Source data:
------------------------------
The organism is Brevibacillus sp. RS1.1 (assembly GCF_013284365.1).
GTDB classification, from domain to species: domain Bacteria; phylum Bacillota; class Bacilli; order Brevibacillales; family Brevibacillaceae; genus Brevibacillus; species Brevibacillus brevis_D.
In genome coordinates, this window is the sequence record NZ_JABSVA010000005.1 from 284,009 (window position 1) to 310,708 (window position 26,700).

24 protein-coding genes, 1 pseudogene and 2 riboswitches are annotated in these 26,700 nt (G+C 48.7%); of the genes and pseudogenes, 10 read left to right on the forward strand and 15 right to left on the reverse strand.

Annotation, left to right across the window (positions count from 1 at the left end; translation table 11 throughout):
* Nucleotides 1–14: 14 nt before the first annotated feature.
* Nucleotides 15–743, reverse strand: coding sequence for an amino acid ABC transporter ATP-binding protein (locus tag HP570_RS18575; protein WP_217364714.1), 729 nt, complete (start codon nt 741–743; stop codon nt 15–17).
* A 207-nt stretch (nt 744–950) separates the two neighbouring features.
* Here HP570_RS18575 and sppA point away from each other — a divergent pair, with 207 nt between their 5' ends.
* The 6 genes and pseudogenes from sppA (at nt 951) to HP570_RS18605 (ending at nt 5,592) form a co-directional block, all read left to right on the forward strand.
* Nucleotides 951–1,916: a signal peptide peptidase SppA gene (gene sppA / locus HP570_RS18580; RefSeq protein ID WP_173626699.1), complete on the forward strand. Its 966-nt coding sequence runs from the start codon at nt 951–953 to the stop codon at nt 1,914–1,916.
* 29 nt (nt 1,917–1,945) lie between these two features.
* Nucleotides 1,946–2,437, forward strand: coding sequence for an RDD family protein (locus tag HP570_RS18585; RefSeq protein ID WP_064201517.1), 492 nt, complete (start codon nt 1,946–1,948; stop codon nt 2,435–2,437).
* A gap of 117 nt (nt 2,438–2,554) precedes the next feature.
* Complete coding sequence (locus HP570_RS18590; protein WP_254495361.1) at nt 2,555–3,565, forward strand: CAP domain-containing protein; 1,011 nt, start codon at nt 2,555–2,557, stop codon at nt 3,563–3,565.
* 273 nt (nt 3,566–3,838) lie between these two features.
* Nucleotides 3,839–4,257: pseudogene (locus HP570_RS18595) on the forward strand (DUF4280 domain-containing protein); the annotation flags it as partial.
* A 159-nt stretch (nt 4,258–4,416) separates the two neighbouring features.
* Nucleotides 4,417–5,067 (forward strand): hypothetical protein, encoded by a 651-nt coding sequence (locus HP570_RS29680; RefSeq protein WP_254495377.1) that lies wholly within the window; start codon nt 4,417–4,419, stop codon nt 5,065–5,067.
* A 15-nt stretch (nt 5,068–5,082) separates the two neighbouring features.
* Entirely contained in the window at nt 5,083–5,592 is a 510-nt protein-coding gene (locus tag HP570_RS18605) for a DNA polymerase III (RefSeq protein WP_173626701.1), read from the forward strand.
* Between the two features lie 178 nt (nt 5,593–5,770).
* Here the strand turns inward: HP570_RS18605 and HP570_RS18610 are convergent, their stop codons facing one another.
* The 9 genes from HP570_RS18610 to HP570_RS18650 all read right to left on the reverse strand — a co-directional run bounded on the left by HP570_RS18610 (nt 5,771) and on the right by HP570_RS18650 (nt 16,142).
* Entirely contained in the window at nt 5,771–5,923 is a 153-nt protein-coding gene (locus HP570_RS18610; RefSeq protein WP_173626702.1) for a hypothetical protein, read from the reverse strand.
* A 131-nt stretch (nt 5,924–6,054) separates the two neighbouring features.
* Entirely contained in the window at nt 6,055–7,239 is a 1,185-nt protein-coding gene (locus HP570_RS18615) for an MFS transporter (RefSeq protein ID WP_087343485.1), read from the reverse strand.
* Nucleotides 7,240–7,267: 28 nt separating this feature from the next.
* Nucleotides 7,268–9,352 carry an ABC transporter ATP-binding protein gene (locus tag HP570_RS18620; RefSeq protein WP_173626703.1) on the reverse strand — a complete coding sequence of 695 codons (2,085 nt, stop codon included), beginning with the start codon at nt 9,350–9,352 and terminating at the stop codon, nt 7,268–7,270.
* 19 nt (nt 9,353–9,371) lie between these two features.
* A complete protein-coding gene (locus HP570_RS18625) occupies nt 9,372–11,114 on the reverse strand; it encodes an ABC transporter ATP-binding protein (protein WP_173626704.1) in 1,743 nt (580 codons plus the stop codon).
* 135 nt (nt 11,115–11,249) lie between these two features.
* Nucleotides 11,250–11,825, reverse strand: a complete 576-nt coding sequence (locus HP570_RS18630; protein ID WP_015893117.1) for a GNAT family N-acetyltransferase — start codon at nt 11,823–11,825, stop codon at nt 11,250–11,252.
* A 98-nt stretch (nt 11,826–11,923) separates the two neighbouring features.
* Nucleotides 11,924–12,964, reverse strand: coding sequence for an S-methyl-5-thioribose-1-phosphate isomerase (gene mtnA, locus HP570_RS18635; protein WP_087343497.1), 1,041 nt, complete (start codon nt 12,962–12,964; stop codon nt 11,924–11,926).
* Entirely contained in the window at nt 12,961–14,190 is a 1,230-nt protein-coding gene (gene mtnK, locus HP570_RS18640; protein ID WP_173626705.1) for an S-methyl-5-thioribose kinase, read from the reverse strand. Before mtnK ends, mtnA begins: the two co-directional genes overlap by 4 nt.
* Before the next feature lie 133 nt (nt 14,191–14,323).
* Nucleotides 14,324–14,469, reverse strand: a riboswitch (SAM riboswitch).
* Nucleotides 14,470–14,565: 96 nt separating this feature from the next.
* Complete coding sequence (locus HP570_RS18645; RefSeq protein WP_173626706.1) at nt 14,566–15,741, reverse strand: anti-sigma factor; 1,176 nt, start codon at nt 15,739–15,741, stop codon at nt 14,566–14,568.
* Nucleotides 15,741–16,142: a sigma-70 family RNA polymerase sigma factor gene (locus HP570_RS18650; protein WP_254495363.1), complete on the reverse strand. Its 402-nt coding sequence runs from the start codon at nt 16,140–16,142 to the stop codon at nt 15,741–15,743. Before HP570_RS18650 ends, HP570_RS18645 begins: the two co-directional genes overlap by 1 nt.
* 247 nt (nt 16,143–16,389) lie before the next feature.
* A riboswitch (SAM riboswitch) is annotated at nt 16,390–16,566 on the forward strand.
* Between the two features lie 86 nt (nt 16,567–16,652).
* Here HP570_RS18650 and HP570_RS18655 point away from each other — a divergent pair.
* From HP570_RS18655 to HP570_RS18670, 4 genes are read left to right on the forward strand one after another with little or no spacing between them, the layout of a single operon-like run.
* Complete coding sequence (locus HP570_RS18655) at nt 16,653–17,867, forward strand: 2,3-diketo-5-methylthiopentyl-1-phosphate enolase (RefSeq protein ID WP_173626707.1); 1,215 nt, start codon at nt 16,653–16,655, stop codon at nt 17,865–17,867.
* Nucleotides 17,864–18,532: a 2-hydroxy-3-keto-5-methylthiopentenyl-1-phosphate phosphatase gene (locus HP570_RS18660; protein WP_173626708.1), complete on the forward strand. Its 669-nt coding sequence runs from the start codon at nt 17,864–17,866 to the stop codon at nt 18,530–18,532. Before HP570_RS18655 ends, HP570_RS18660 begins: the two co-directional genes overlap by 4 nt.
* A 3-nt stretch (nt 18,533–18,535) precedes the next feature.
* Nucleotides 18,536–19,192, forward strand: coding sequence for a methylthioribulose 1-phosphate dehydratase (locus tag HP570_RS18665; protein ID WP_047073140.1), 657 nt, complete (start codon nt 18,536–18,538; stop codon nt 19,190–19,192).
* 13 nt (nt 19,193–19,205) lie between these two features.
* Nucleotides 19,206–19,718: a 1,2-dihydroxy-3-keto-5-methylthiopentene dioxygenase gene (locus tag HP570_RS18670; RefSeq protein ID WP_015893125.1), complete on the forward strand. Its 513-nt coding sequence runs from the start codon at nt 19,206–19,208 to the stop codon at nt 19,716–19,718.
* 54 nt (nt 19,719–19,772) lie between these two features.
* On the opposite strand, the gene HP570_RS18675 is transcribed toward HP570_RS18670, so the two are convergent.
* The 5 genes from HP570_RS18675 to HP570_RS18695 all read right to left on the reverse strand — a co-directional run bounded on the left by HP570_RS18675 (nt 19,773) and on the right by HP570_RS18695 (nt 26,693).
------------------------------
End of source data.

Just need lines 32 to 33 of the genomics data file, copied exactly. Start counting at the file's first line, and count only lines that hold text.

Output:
* 135 nt (nt 11,115–11,249) lie between these two features.
* Nucleotides 11,250–11,825, reverse strand: a complete 576-nt coding sequence (locus HP570_RS18630; protein ID WP_015893117.1) for a GNAT family N-acetyltransferase — start codon at nt 11,823–11,825, stop codon at nt 11,250–11,252.